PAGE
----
The Image of Female Characters in Charlotte Bronte's Villette

©2012 Research Paper (postgraduate) 22 Pages


The present study aims at examining, the image of female characters in Charlotte Bronte's Villette .The study is divided into three chapters and a conclusion .
Chapter One is an introduction which aims at tracing Charlotte Bronte's literary style in describing her extreme image of the female characters. Chapter Two traces Charlotte Bronte's contributions, reputations and quality of writing.
Chapter Three examines. The Image of Female Characters in Bronte's Villette. Also it cast light on the story of the novel, limits of realism in the novel, and the image of Lucy Snowe who is probably the most complex of Charlotte Bronte's female characters.
The conclusion gives a brief summary of the study findings For instance.Through Lucy Snowe as a female character, we see in her a reconciling of the rational and the passionate, as she grows painfully from an observant characters , through repression and despair, to a loving, liberated, and independent woman.


Alhaj, Ali: The Image of Female Characters in Charlotte Bronte's Villette, Hamburg,
Anchor Academic Publishing 2015
PDF-eBook-ISBN: 978-3-95489-883-1
Druck/Herstellung: Anchor Academic Publishing, Hamburg, 2015
Additionally: Jazan University. K.S.A, Kingdom of Saudi Arabia, 2015
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Every writer's writing would last
Even if his hands die and depart
Dr. Ali Al-Bashir Mohammed

This book is dedicated to my lovely parents.

Dictation 3
Charlotte Bronte's Reputation and Quality of Writing
The Image of Female Characters in Bronte's
References 20


Charlotte Bronte, is one of the formidable compliments which paid to the few
among her contemporaries who managed to win her esteem, once congratulated
realties that underlie the pleasing exterior of human society;
According Rickett(2004: 521):
Charlotte Bronte has written of lonely, repressed womanhood with a passion
and intensity unsurpassed in English fiction, even among the outspoken fiction
of our own day. Until she began to write , no woman had dared to write of life
from the woman's point of view, as Fielding had done from the man's.
Charlotte Bronte is the very opposite of the conscious virtuoso. With her we return
to the characteristics type of Victorian novelist, untutored, unequal, and inspired.
Sullivan(1998: 252) opines that:
Charlotte Bronte's work is grounded in realism, but goes beyond into human life
with greater fidelity than was common in her age, though the reticence of her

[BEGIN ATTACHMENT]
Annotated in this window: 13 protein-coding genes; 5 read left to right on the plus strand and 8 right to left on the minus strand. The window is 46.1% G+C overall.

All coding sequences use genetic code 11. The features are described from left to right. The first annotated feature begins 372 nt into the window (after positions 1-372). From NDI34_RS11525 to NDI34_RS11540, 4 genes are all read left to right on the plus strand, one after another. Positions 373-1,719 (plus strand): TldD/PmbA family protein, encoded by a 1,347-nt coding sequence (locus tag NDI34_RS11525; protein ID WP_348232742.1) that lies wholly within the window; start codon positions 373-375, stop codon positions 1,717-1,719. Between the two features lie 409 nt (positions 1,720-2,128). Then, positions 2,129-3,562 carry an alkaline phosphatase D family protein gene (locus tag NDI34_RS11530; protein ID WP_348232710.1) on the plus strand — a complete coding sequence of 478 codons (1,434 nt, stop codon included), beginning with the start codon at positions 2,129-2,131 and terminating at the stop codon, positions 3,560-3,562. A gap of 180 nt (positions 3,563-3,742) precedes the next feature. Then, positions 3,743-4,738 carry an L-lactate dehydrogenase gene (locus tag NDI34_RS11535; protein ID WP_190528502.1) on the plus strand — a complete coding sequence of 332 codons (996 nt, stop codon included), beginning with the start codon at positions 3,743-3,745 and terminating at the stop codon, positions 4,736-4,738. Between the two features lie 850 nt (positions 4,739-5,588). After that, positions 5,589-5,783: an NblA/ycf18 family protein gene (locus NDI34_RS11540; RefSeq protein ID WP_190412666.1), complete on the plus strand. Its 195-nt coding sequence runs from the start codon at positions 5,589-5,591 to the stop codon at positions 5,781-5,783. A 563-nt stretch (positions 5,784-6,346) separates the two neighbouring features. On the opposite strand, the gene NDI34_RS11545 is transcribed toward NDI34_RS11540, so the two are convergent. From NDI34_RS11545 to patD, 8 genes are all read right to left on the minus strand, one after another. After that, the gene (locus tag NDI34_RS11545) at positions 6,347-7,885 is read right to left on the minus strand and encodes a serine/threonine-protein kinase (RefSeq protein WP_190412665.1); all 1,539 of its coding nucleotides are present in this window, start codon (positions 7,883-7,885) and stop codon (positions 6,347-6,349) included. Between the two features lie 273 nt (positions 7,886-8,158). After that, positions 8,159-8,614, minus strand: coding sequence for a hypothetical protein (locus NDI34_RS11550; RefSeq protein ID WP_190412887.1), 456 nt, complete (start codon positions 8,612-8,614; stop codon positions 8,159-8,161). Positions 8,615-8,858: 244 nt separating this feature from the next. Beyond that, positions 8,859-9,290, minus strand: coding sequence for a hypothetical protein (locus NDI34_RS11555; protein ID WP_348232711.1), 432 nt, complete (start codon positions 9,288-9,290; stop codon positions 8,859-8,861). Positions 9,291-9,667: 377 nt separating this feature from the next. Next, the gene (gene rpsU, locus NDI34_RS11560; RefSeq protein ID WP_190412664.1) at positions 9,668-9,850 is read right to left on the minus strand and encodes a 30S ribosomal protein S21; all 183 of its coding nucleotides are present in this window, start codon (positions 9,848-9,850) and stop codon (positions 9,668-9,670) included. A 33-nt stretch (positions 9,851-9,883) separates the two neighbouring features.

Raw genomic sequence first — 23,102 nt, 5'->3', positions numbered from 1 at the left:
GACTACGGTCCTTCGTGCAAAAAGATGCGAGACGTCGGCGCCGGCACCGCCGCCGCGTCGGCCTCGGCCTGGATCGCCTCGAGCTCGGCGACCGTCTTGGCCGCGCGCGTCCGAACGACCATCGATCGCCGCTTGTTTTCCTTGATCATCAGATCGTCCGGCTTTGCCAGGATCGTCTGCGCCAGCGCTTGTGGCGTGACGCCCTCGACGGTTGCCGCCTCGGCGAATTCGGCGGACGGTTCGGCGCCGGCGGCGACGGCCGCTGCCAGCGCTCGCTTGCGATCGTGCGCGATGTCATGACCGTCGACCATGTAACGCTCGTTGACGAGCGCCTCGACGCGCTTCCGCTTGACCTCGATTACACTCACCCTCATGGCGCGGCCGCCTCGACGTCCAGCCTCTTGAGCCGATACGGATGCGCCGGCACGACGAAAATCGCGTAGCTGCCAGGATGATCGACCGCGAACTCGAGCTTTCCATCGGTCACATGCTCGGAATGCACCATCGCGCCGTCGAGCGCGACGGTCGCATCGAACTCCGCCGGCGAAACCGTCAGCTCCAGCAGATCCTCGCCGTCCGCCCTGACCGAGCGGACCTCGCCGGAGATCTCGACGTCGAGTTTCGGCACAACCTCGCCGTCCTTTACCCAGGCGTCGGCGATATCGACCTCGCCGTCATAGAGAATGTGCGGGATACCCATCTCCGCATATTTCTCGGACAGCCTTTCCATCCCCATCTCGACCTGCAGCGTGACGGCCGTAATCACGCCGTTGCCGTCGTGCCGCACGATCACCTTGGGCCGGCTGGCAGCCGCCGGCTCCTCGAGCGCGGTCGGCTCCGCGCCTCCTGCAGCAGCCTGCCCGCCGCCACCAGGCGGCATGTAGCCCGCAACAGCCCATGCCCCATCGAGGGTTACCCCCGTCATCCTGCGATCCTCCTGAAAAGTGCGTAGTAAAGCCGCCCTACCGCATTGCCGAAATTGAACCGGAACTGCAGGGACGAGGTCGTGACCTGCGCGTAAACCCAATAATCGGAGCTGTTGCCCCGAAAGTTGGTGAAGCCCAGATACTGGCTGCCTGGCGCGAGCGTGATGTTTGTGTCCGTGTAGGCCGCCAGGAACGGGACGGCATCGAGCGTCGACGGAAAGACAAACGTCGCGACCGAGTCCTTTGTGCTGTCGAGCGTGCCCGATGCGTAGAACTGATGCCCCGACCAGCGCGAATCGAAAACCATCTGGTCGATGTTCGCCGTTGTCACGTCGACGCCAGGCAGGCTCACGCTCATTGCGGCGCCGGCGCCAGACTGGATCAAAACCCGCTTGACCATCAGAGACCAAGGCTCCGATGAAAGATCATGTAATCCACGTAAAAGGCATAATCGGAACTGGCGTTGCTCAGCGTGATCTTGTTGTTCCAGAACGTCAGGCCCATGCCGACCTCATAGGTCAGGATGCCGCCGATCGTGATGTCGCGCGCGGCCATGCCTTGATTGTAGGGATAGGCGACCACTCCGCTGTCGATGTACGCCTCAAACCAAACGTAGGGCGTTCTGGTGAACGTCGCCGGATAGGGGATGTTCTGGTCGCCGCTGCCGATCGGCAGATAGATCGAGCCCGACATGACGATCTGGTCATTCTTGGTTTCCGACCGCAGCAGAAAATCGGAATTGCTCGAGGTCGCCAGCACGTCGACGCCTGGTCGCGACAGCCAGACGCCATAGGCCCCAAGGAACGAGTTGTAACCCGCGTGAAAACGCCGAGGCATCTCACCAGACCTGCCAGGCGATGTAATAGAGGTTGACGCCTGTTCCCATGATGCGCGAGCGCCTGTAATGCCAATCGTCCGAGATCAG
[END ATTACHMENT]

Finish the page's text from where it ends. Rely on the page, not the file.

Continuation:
period prevents her from following her themes to their logical conclusion.
Charlotte Bronte presents life from an individual point of view: to remove the
absurdity would be to remove the individuality at the same time. Moreover its funny
side: a man may express himself fanatically and yet express himself well. The play
in Villette, Rochester's proposal in Jane Eyre , are among the most memorable scenes
in Charlotte Bronte's novels; and we enjoy them whole-heartedly. Only, our
enjoyment is enriched by an ironic amusement which it would hardly have been her
intention to stimulate.
Charlotte Bronte always writes earnestly, and in Villette she is peremptorily
honest. In it she shows no mercy for any of the engaging ruses and artifices of life:
with her it is something too real, earnest, and even tragic, to be wantonly trifled with
or foolishly disguised. To describe her extreme characters, Charlotte Bronte makes
use of the most extremeness images. The fourteen-year-old schoolgirls who were
Lucy Snow's pupil had '' eyes full of an insolent light and brows hard and unblushing
as marble''*( Villette:89): Madame Beck was so cold-hearted that '' not the agony in
Gethsemane nor the death on Calvary could have wrung from her eyes on

tear.''(V.p.,94) Nor do such images, though they refer to schoolgirls and governesses,
strike us as out of place. On the contrary, they seem the only mode of expression
adequate to describe governesses or schoolgirls or anyone else, in the world into
which we have been transported by Charlotte Bronte's furious imagination.
It is true that we never see Charlotte Bronte's female character in the round as we
see Tolstoy's or Jane Austen's, but only as they happen to cross her line of vision.
Still, it is possible to see a man vividly in one line of vision; and, if it is Lucy
Snowe's or Jane's, very vividly indeed. Not Henry James himself can convey the
impact of a personality more forcibly than Charlotte Bronte at her best. We may
know little of Madame Beck's inner life( Villette), her character may be insufficiently
diagnosed: but as well as if she were before us in the flesh, we see her squat,
respectable figure, her dull penetrating eye, her heavy powerful.
*(All references to this text are from this editions and are quoted by page numbers in parenthesis


Type of Edition
File size
705 KB
Institution / College
Jazan University - KSA – Arts
Publication date
2015 (February)
post doctorate
Charlotte Bronte literary female character

Title: The Image of Female Characters in Charlotte Bronte's Villette